Secondly, maca can stimulate collagen production - Collagen is a vital protein that provides structure and elasticity to the skin. As we age, collagen production naturally declines, leading to wrinkles and sagging skin. Maca has been suggested to support collagen synthesis and enhance the production of elastin, another protein responsible for skin elasticity. By promoting collagen production, Maca may help improve skin firmness and reduce the appearance of fine lines and wrinkles.

Maca forms an integral part of our Golden Glow adaptogen blend, that is an alchemy of herbs designed to light your spark from within - improving both your mind and nourishing your skin. 

However you choose to support your skin, know that there are herbs to help you. Our skin's appearance is influenced by many factors, the best care that you can take is to support your overall wellbeing. Keep a regular sleep pattern and nourish yourself with vibrant foods. Know that in times of need you can also embrace the gifts of nature and let these botanical beauties nurture your skin, revealing your natural radiance.


1. Vaughn, A. R., et al. (2016). Effects of turmeric (Curcuma longa) on skin health: A systematic review of the clinical evidence. Phytotherapy Research, 30(8), 1243-1264.

2. Surjushe, A., et al. (2008). Aloe vera: A short review. Indian Journal of Dermatology, 53(4), 163-166.

3. Pommier, P., et al. (2004). Phase III randomized trial of Calendula officinalis compared with trolamine for the prevention of acute dermatitis during irradiation for breast cancer. Journal of Clinical Oncology, 22(8), 1447-1453.

4. Katiyar, S. K. (2011). Green tea prevents non-melanoma skin cancer by enhancing DNA repair. Archives of Biochemistry and Biophysics, 508(2), 152-158.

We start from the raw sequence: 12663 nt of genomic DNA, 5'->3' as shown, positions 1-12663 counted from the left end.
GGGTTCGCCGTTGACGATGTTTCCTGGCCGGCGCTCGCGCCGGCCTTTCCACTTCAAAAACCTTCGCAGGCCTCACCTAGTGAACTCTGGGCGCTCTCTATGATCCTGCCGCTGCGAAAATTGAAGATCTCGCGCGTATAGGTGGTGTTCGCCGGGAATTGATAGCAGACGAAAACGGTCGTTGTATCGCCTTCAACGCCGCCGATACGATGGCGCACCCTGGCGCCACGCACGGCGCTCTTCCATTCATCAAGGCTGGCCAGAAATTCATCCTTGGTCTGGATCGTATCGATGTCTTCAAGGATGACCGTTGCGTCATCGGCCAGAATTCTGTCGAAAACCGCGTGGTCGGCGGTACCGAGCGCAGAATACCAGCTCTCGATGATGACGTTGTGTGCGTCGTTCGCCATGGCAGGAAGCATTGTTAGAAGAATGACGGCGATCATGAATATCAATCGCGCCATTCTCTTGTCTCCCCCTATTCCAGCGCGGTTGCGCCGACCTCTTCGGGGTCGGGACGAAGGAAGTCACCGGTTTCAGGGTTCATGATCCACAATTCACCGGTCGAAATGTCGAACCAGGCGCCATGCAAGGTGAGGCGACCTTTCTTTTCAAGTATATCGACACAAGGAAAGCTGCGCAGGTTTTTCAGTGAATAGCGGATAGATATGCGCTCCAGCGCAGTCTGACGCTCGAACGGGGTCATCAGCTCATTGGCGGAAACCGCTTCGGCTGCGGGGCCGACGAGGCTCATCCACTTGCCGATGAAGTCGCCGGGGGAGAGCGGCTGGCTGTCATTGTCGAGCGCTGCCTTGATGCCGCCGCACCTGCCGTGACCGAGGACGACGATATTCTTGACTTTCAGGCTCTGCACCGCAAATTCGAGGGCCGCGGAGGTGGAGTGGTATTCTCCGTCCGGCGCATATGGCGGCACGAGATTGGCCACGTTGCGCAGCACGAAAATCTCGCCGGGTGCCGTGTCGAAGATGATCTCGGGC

5. González-Vallinas, M., et al. (2015). Antitumor effects of dietary phytochemicals and their chemopreventive implications in colorectal cancer. International Journal of Molecular Sciences, 16(1), 1098-1113.

6. Gonzales, G. F. (2012). Ethnobiology and Ethnopharmacology of Lepidium meyenii (Maca), a Plant from the Peruvian Highlands. Evidence-Based Complementary and Alternative Medicine, 2012, 193496.

7. Dording, C. M., et al. (2015). A Double-Blind, Randomized, Pilot Dose-Finding Study of Maca Root (L. meyenii) for the Management of SSRI-Induced Sexual Dysfunction. CNS Neuroscience & Therapeutics, 21(5), 372-380.

8. Lee, S. Y., et al. (2009). Inhibitory effects of the methanol extract of Inonotus obliquus on mast cell-mediated allergic inflammatory responses. Journal of Ethnopharmacology, 121(2), 272-278.

9. Shikov, A. N., et al. (2014). Medicinal plants of the Russian Pharmacopoeia: Their history and applications. Journal of Ethnopharmacology, 154(3), 481-536.

10. Duru, K. C., et al. (2013). Determination of Chemical Composition of Chaga (Inonotus obliquus) Mushroom Growing on Some Trees. Journal of Food, Agriculture & Environment, 11(2), 266-269